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  • Entrepreneurs

    Buying Crude oil

    I have a nephew who works in the oil and gas industry. We have had a discussion concerning the oil price and if it was worth buying some. He is very well educated and predicted the price fall. his opinion is it will bottom out at around $45 a barrel. He thinks the price will be up above the $90 a barrel by the end of next year. If he is right that's a good profit. Does anyone else have an opinion? Does anyone else know how I can buy or invest in oil?
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    [Image: New-logo2.png] Manchester based investor. I buy, sell, renovate and rent investment property in East/North Manchester Wink email: mike@brentwoodinvestments.co.uk Call: 0161 681 3724

    I think you can "buy" oil on Forex exchange.

    Except - I read today that someone high up In Suadi Govt, they said that "The days of $100 a barrel is gone forever". I would take the "forever" with a pinch of salt, but I can imagine they are going to be keeping the price down by over-producing for a while

    They are doing this to take Russia's market share. To kill the economies of "fracking" in the USA and perhaps fight the green lobby.

    They are reliant on the stuff and we (due to cost) are looking elsewhere.

    Is it OPEC that decides how much to produce?

    Anyway - im no oil expert so dont listen to me but I did have similar thoughts on investing, looking further into it. Theirs too much going on!
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    I think your Nephew will be spot on, there is no way we are in for cheap oil in the long term, but you need to find out what the Hedge Funds are doing as they were betting on this fall last June, and will have the best information about this to enable a better decision.

    I'm interested in betting on exactly what your Nephew suggests, but not sure how to go about it.
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    I understand that fracking has a lot to do with it. He says fracking is not profitable unless oil is selling for at least $70. OPEC are still not cutting back on production as they want to ensure they don't loose market share to fracking. The Arabs have billions to fall back on and will keep drilling for as long as it takes to ensure they secure there market.
    I am not sure on how to invest in this but was hoping someone could inform me.
    My nephew by the way works for one of the biggest on line recruitment agencies for oil and gas
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    [Image: New-logo2.png] Manchester based investor. I buy, sell, renovate and rent investment property in East/North Manchester Wink email: mike@brentwoodinvestments.co.uk Call: 0161 681 3724

    (12-01-2015 11:09 PM)Michael_Brown Wrote:  I understand that fracking has a lot to do with it. He says fracking is not profitable unless oil is selling for at least $70. OPEC are still not cutting back on production as they want to ensure they don't loose market share to fracking. The Arabs have billions to fall back on and will keep drilling for as long as it takes to ensure they secure there market.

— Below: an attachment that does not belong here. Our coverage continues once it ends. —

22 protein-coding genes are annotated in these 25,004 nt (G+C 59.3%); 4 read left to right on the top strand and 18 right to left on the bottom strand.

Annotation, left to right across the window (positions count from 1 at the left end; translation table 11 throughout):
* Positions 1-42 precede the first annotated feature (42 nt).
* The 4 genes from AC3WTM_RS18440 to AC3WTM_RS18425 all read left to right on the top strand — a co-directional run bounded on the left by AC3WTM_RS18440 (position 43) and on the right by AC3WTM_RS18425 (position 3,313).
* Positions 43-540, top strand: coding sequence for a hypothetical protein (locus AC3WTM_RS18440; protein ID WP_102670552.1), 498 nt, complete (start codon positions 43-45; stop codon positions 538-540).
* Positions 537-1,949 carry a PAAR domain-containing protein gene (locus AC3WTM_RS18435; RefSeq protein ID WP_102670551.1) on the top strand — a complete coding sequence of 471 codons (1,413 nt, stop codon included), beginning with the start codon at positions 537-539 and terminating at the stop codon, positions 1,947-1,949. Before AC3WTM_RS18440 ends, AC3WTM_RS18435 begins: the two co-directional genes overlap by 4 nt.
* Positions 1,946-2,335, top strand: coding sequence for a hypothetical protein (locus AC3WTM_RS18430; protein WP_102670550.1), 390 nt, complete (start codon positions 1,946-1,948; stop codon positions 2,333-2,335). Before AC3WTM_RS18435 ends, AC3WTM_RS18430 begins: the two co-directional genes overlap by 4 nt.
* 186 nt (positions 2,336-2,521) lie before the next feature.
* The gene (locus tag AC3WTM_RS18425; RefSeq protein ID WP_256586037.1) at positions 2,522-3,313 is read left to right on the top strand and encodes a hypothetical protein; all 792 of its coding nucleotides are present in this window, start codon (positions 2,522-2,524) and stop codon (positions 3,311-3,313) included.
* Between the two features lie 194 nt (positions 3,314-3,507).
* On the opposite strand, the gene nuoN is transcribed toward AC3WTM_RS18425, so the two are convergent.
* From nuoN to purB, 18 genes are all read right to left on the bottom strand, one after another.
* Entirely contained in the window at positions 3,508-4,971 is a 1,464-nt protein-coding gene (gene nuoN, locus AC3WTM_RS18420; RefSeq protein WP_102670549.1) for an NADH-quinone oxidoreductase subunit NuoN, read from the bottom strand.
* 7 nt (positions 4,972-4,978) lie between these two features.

Most recent press coverage has framed this issue in terms of oil market economics, and looked to blame Saudi/OPEC for seeking to drive prices below the cost of US shale producers. While this is partially true, it is rather simplistic and does not address the wider geopolitical issues.

    A lot of these issues centre on the Middle East. There is a good write-up from last month by Reuters. Simply put, two of the Saudi's biggest enemies, Russia and Iran, are also US enemies, and dependent on the price of oil for their economies/governments and supporting the regime in Syria.

    Separately, Europe is struggling and close to deflation, Japan is weak and printing money like mad, China is slowing and cutting back on excessive local debt accumulation so the demand for oil is falling while supply is increasing. The US has a relatively strong economy right now, and may have taken the view that a short-term domestic hit on the shale-oil industry is an acceptable price in terms of foreign policy objectives. Saudi appears to be aligned, and willing to fall back on their large reserves of capital in the meantime.

    Also, there is political capital to be made from falling oil prices and lower prices at the pumps.

    Most movement in the markets in the near future will be due to speculation, and companies repositioning their previous/current hedges on the oil price to limit their exposure/risk.

    For me, the key issue here is how this pressure impacts Iran, Russia (and, to an extent, Venezuela) and how that plays out. Once that becomes clear I expect the price of oil to increase, but to below US$100 which will allow efficient US shale producers to operate, but not to take too large a market share.
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    You can invest in ETF's (electronic traded funds) in gold, so you should be able to get ETF'S in oil, ie Brent crude etc, though you are buying in $, so not only is it a play on the markets in crude oil but also a currency play which could catch you out.

    Meant exchange traded funds * bloody predictive txt
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    You can buy oil via futures or contract-for-difference (CFDs).

    However, these are classed as high risk, complex financial instruments.

    Personally, I view this as no more than glorified gambling and would advise against it unless you are fully informed of the risks and are prepared to throw that money away.

    Even then, I'd still be wary. More info here on Wikipedia - Contract for difference
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